The economy is modeled as a time varying vector autoregression, consisting of economic and financial variables. The interest lies in the time varying response of these variables to a monetary policy shock. Monetary policy shocks are identified as the surprise component in policy announcements extracted from price changes in Federal Funds futures around such announcements. These monetary policy surprises enter the model as an exogenous variable. The framework is used to obtain evidence on the time varying response of stock prices to the monetary policy surprises. Stock prices always persistently decrease following a monetary tightening and more strongly than fundamentals imply – with an increase in risk-premia accounting for the difference. However, the response of stock prices varies over time. They decrease less during a boom and a perceived bubble period than during a recession. The findings suggest that so-called “leaning against the wind policies” may be ineffective since stock prices are less responsive during periods when such policies would disinflate asset bubbles using contractionary monetary policy.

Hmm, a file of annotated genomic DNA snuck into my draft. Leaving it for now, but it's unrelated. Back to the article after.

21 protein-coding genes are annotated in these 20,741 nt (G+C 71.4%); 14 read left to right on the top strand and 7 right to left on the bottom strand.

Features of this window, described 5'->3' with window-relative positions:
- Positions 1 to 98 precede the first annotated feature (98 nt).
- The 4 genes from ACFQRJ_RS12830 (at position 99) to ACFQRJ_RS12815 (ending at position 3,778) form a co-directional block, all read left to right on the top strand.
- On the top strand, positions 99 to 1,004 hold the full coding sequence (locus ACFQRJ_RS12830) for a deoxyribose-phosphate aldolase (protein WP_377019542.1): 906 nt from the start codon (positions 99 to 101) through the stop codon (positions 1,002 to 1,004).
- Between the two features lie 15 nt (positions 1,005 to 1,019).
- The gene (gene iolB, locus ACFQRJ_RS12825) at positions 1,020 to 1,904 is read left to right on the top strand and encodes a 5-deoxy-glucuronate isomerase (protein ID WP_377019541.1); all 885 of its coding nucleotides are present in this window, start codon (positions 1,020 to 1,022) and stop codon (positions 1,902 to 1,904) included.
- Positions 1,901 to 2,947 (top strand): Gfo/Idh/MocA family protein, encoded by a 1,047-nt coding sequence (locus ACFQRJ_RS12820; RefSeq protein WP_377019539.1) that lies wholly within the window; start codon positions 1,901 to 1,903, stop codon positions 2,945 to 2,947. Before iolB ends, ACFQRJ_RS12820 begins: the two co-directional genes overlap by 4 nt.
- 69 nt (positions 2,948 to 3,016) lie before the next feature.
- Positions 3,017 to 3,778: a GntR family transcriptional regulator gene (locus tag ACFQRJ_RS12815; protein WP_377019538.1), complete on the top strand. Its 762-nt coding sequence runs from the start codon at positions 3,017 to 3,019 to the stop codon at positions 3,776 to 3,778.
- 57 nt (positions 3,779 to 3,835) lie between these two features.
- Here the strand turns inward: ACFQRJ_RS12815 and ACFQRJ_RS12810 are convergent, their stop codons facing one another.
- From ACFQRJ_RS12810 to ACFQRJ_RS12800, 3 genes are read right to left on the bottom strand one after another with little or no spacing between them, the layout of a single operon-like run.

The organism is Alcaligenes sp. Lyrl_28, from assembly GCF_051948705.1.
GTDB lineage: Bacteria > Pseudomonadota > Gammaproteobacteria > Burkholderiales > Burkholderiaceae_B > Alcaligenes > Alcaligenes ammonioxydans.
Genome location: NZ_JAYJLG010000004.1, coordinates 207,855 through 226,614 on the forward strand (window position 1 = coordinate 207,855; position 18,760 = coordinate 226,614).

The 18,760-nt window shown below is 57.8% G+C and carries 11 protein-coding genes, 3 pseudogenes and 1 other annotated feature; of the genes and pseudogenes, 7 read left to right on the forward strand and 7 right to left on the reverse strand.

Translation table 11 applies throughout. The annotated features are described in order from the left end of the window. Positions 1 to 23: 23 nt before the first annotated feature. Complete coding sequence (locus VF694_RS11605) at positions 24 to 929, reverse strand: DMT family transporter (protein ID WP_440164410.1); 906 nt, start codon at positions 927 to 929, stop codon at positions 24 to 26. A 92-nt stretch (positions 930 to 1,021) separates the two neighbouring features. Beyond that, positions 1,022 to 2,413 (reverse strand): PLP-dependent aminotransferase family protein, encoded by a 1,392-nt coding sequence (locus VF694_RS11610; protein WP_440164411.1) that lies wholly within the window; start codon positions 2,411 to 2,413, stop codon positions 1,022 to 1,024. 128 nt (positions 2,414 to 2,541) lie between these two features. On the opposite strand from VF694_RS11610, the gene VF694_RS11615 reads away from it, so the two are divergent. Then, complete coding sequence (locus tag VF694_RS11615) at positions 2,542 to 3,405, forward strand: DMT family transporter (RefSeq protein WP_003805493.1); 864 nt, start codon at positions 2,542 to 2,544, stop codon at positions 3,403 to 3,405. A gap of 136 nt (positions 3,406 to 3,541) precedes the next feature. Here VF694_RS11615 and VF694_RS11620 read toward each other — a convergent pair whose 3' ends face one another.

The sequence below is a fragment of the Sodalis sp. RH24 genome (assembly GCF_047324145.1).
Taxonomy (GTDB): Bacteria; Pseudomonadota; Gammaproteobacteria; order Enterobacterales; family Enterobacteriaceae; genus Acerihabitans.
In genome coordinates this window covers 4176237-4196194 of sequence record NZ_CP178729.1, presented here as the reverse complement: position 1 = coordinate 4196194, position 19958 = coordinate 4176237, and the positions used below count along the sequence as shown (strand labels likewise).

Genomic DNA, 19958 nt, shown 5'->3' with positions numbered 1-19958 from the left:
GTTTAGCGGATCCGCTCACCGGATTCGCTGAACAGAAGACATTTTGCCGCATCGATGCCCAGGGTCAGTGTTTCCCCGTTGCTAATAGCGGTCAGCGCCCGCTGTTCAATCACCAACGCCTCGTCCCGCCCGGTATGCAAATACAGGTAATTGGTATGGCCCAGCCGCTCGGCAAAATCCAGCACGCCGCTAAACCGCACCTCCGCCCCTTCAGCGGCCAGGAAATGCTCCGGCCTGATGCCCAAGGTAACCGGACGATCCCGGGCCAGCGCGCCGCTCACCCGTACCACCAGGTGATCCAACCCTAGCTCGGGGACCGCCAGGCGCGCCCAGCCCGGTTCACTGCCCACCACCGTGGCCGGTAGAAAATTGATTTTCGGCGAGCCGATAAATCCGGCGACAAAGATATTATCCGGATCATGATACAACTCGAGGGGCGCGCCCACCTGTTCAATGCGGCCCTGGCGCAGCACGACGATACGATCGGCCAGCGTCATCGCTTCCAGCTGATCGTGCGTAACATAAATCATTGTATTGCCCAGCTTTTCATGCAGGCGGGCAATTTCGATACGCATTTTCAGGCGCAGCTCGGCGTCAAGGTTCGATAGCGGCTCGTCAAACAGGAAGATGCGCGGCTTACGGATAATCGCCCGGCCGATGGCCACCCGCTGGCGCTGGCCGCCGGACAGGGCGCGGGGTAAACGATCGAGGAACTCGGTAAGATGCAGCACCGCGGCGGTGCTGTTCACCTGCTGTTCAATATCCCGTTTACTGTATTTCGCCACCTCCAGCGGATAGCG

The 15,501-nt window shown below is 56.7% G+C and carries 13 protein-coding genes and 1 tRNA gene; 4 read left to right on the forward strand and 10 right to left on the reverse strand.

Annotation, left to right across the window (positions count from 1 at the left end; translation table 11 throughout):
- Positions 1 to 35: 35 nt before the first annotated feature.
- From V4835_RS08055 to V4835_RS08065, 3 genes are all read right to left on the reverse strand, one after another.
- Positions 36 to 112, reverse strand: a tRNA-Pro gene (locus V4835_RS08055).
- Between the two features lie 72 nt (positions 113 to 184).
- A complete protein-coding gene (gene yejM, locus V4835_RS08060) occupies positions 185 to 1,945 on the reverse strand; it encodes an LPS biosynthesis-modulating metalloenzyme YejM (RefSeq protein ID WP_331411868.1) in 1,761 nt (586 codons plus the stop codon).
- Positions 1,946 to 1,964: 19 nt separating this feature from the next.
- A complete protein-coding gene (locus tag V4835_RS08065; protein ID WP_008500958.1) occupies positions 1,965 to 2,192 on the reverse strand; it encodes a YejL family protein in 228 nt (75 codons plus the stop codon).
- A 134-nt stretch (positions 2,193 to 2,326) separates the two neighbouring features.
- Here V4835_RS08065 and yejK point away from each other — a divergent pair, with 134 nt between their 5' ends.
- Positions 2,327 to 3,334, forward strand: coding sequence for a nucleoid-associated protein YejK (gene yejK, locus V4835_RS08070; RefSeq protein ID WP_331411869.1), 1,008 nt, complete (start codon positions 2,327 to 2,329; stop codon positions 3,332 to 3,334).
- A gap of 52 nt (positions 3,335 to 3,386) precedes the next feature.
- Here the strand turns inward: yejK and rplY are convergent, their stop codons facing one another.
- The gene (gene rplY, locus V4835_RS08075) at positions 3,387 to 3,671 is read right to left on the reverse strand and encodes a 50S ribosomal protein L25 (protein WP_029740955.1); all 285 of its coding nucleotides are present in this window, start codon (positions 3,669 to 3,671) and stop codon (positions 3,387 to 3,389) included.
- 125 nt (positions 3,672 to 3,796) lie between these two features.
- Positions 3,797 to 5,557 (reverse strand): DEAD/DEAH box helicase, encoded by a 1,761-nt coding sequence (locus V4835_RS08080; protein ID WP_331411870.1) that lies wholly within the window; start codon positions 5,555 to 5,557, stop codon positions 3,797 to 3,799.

This paper develops a dynamic general equilibrium model which includes financial intermediation and endogenous financial crises. Consistent with the data, financial crises occur out of prolonged (credit) boom periods and are initiated by a moderate adverse shock. The mechanism which gives rise to boom-bust episodes around financial crises is based on an interaction between the maturity mismatch of the financial sector and an agency problem which results in procyclical lending. I show how to model these features in a tractable way, giving a realistic representation of the financial sector’s balance sheet and its lending behavior. The paper provides empirical evidence on the behavior of the U.S. financial sector’s market leverage which is (i) acyclical, (ii) rose mildly prior to the Great Recession, and (iii) increased sharply during the crisis; the model is consistent with these empirical facts. It also predicts and replicates the Great Recession, when confronted with a historical series of structural shocks. Finally, the framework is extended to include price rigidities, nominal debt contracts, and monetary policy. Within this version, I analyze the impact of monetary policy on financial stability and show that a U-shaped pattern of the policy target rate is most likely to increase financial instability.